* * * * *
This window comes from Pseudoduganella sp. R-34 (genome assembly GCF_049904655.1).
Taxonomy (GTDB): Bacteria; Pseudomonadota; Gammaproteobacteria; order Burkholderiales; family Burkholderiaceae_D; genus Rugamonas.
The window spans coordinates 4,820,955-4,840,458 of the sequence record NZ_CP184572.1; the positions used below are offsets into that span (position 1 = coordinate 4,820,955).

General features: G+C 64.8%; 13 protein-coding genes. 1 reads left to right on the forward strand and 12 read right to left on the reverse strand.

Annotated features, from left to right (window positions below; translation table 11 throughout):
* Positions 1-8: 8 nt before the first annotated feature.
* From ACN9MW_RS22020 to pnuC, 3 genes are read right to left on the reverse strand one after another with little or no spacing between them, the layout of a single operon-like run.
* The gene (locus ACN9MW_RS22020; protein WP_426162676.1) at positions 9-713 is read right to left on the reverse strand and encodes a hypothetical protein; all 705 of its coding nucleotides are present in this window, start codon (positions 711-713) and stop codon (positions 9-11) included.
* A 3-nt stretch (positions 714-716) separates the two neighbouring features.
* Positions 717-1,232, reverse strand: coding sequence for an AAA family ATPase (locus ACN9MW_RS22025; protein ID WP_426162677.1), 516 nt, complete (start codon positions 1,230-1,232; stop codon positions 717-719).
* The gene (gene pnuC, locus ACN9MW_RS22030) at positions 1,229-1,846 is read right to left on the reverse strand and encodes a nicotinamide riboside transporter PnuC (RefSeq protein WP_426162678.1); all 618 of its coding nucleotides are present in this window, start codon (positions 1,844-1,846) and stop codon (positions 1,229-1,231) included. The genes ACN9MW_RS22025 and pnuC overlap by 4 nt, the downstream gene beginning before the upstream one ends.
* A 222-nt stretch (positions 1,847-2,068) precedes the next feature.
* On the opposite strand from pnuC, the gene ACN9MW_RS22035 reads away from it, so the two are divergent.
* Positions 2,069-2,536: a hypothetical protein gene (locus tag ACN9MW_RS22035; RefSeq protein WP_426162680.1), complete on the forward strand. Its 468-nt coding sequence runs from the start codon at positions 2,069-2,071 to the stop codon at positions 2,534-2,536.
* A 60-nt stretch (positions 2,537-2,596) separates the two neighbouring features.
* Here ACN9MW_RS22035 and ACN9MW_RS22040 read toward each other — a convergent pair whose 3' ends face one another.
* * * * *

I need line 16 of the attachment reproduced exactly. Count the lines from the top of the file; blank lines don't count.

* Here ACN9MW_RS22035 and ACN9MW_RS22040 read toward each other — a convergent pair whose 3' ends face one another.